Album Type: Full Length
Date Released: 23rd February 2024
Label: Blaze Bayley Recordings
 


“Circle of Stone” CD//DD//LP track listing:
 
1. Mind Reader
2. Tears in Rain
3. Rage
4. The Year Beyond This Year
5. Ghost in the Bottle
6. Broken Man
7. The Call of the Ancestors
8. Circle of Stone
9. Absence
10. A Day of Reckoning
11. The Path of the Righteous Man
12. Until We Meet Again
 
The Review:

Blaze returns with another fiery and anthemic album of heavy metal. Blaze has been on a roll for the best part of a decade now. Since harnessing the considerable talents of British metal heroes Absolva- now further bolstered by Luke Appleton joining the team to work alongside his brother- Blaze has been on a musical winning streak. He managed three albums in three years with the “Infinite Entanglement” Trilogy, followed that up with a superb collection of songs in War Within Me”, plus a couple of live albums and DVDs.
 
Blaze and band are exceptionally hard working- the pandemic was a cruel period as it left them kicking their heels while they couldn’t tour. Significantly, Blaze suffered a near fatal heart attack in 2023, so the fact he is still at all here is a blessing. The fact that the quality of his records is still very high is a real gift to the fans. After coming close to death, Blaze could be forgiven for dialling things down, going acoustic, reducing touring or even just retiring.
 
However, a short run of UK dates last year were a triumph- the voice, the energy and the life force were still there. That life force runs right the way through this record. “Circle of Stone” is a life affirming winner, that’s for sure.
 
Things start confidently with “Mind Reader”, “Tears of Rain” references Blade Runner and is even better. “Rage” is a darker proposition and finds Blaze delivering a superb vocal performance. It delivers a Welsh folk tale, via heavy metal. Excellent. As usual with Blaze’s recent records, the pacing and sequencing is great; each track is different from the last and has its own personality- but it doesn’t sound disjointed.
 
On the contrary, Chris Appleton has done a good production and mix job here, allowing the album a distinct sound and character. Sonically, it sounds much better to my ears than “War Within Me”. I’m unclear as to whether a pro studio was used or if this was a home production, but it doesn’t matter as it sounds great. The drum sound is significantly improved and the instruments are nicely blended with Blaze’s voice front and centre.
 
According to the man himself, the first six songs here represent tales of resilience, fighting against the odds and so forth. It’s prime Blaze stuff and expertly delivered. As the band blast through “The Year Beyond This Year” and “Ghost in the Bottle” the record flies high. It comes back to earth with “The Broken Man”, which is more introspective and a slow burning emotive listen. Any listener might think this was written in the wake of Blaze’s health problems, but in fact this entire album was recorded before his dance with death.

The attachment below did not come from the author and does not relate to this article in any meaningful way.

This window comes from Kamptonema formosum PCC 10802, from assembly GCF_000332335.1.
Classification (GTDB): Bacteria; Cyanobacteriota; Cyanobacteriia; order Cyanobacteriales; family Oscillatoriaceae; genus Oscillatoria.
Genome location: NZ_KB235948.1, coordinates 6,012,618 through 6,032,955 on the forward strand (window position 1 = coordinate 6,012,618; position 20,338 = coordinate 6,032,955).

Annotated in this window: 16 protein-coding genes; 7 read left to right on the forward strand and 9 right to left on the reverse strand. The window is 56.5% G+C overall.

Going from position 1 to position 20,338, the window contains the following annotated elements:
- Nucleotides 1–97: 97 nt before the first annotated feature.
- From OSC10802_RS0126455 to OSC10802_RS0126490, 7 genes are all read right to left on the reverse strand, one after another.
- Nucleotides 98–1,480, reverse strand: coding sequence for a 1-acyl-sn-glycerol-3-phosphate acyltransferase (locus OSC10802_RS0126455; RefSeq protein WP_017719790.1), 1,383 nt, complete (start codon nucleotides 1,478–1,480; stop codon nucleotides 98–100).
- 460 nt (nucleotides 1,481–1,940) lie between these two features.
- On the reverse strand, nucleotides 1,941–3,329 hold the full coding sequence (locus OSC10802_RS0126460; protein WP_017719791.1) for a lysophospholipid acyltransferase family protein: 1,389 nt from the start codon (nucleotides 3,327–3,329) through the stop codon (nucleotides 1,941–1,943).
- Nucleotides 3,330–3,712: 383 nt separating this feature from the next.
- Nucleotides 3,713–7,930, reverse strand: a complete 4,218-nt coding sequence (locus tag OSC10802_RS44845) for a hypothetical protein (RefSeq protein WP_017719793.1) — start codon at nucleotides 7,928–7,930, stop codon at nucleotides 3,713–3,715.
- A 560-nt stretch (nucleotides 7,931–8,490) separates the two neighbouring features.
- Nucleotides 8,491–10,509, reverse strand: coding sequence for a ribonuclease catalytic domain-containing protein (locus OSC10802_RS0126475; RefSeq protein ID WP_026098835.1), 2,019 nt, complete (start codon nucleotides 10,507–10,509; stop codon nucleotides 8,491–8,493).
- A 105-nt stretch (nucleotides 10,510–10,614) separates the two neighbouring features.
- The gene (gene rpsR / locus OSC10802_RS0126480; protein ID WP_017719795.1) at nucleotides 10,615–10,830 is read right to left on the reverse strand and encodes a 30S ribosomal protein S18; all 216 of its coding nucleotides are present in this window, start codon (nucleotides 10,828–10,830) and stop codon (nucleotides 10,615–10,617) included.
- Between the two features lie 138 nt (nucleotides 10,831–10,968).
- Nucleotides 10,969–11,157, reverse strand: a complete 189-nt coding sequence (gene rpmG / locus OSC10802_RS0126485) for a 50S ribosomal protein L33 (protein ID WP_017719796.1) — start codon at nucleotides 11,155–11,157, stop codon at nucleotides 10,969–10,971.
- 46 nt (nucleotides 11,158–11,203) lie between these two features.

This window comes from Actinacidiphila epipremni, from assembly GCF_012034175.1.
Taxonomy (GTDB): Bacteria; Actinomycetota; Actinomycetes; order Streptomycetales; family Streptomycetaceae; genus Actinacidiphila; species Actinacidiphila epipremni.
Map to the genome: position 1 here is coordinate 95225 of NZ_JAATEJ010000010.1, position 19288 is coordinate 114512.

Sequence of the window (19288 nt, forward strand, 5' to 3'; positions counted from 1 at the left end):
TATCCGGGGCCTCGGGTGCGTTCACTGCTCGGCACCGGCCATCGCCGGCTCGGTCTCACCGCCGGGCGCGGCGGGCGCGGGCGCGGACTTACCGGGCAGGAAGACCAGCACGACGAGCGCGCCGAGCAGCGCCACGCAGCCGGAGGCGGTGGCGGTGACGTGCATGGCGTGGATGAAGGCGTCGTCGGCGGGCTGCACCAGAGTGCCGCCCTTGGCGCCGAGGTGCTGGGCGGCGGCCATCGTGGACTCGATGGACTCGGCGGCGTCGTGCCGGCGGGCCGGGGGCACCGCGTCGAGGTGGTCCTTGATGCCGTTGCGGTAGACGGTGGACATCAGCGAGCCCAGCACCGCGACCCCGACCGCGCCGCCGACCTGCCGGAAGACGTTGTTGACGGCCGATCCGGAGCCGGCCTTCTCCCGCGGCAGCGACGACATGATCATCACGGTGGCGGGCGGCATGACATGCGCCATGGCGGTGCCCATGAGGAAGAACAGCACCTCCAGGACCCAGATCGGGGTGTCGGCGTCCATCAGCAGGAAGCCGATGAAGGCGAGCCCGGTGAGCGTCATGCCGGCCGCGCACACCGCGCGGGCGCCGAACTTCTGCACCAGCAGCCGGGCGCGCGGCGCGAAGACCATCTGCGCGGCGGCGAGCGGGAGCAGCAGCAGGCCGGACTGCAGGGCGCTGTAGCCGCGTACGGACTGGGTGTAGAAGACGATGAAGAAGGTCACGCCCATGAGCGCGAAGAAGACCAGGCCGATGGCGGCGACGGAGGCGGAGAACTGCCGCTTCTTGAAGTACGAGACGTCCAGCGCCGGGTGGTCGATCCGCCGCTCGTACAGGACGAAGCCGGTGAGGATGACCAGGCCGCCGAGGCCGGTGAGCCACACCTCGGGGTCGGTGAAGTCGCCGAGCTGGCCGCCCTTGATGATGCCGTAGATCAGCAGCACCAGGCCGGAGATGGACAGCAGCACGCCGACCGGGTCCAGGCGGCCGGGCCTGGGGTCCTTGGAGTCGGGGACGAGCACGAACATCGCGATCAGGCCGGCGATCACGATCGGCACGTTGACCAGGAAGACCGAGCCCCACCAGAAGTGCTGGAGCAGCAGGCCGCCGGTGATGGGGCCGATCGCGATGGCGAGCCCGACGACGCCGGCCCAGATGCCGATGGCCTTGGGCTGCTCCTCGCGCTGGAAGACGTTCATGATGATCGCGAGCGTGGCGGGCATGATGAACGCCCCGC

The latter six tracks here represent six connected tracks that tell a story of connection to the past and redemption. “The Call of the Ancestors” kicks side two off in grandiose (mostly) instrumental style; bagpipes, guitar, ethereal vocals…. It sets the scene for the mighty title track. It’s majestic, it recalls “The Clansman” and is a killer. “Absence” is a straight up rocker, with killer riffage and guitar work in general.
 
From there, it’s three tracks remaining. Numerous moods and approaches are covered; the melancholy and murderous tale told in “A Day Of Reckoning” gives way to hopefulness, while “The Path of the Righteous” engages the turbo charger for a convincing metal romp. “Until We Meet Again” caps the album off with acoustic atmospherics and a haunting guest vocal from Tammy Rae-Bois, who duets stirringly with Blaze. It’s a folk-y and hopeful conclusion to an album with hidden depths and themes.
 
To summarise, “Circle of Stone” continues the high-quality music that Blaze has been putting out since 2016 and offers some different aspects to his writing and sound. It’s a triumph, it’s a tour de force and I’m so glad he is still here.
 
“Circle of Stone” is available HERE


Band info: official || facebook


Monday 8 January 2024

ALBUM REVIEW: Cruciamentum, “Obsidian Refractions”

By: Richard Maw
 
Album Type: Full Length
Date Released: 24/11/2023
Label: Profound Lore Records



 
“Obsidian Refractions” track listing:
 
1. Charnel Passages
2. Abhorrence Evangelium
3. Necropolis Of Obsidian Mirrors
4. Scorn Manifestation
5. Interminable Rebirth Of Abomination
6. Drowned
 
The Review:
 
British death metal? Well, there are some great examples out there; Bolt Thrower, CarcassCruciamentum?! Yes, them too- even if they have US and UK blood. While we are a few years on from “Charnel Passages”, this sophomore full length picks up where that nasty slab of malevolence left off. Indeed, “Obsidian Refractions” opens with a song called “Charnel Passages” which is creepy and packed with riffs, blasts and double bass drum carnage.
 
This type of death metal is nothing like the other two mentioned British dead legends. Cruciamentum are dark and complex with an arcane and sinister atmosphere pervading their compositions. It’s not hooky or necessarily song based- it’s atmospheric and evil but not ‘br00tal’ in the way of USDM like Cannibal or Morbid Angel, or Cryptopsy etc.
 
The six songs on offer here offer up epic soundscapes, during which growled vocals tell tales of suffering and woe. It’s bleak stuff and made bleaker by some black metal type riff progressions here and there. “Abhorrence Evangelium” is more of the same style; lots of tempo changes, some dynamics, a solo of atonal delights and it’s all wrapped up in a very solid production job. “Necropolis of Obsidian Mirrors” is the best title on the album and it’s this kind of fantasy horror that lends itself to death metal so well.